The lessons are free, though I happily tell you that the only reason we can deliver them without charge is that enough subscribers go on to become paying customers of Discover Tenkara! But, because you can unsubscribe at any time, you get to find out if our tuition works for you before you need to dip into your wallet for the premium courses and content. There is no obligation to pay for anything when you subscribe.

You can sign up (according to your geographic location) for free here: 


Now, you may already have got wind of the fact that a big chunk of our download and DVD media will soon have to be removed from the market against our wishes. I'll dedicate a separate blog post to this, but it is worth making it clear here that this does not impact the sale or availability of Karasu rods

That's it for this piece though - and if you have a sneaky feeling that anyone else might get a kick out of it, PLEASE USE THE SOCIAL SHARING BUTTONS ON THIS PAGE and let them know,




Tuesday, 9 January 2018  |  21:08

I am a tenkara nut! I now have 12 tenkara rods. I am 70 years and have been fly fishing since I was around 12. I got started with tenkara 7 yrs ago by Blue ribbon flies in West Yellowstone and have only used my regular? Fly gear about 5 or 6 times since. I have been spending my summers in West Yellowstone for about 30 years now and have never had so much fun fishing in my life as I do with Tenkara!!!

Paul Gaskell
Tuesday, 9 January 2018  |  21:30

Huge High 5 Ken - That's awesome and thank you so much for sharing your enjoyment with us.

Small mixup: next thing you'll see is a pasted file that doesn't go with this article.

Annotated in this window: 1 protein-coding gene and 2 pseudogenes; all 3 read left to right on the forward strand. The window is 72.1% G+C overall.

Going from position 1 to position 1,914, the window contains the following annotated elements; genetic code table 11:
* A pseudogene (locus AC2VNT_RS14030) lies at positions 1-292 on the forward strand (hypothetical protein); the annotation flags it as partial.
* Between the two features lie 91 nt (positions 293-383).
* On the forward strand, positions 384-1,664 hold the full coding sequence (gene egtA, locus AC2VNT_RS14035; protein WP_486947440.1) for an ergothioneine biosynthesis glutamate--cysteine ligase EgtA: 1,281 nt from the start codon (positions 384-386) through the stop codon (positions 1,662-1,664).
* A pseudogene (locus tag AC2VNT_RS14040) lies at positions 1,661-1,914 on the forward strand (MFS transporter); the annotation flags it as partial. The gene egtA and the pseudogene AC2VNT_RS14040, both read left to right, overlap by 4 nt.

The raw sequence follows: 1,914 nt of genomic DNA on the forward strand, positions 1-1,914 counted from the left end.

Friday, 12 January 2018  |  11:30

Off-topic, but I have to ask: are you the same Ken mentioned on page 95 of "Simple Fly Fishing: Techniques for Tenkara and Rod & Reel"?


Wednesday, 10 January 2018  |  7:06

Thank you for the interesting interview. Go's time living in America when a child prepared him to later become an effective modern day Nakahama Manjirō, (中濱 万次郎 ), aka John Manjirō / John Mung. Both became an effective bridge to understanding & linking Japanese and Western culture because they understood both languages & cultures.

Paul Gaskell
Wednesday, 10 January 2018  |  21:43

Thanks as ever David, though good luck convincing Go to take a western name ha ha ha ha :)

Glyn Williams
Wednesday, 10 January 2018  |  18:28

I really enjoyed the footage featuring Go San. Great to hear how his fishing developed from when he was a young man to the present day. He has a lovely personality and easy disposition and gives his message in a relaxed style.
Very interesting interview thanks.

Paul Gaskell
Wednesday, 10 January 2018  |  21:44

Thank you so much for taking time to share your comments Glyn. I'll be sure to make sure Go reads them. Paul.

Richard Marshall
Friday, 9 February 2018  |  1:56

What are equivalent sizes for Japanese leader material in American leader material sizes?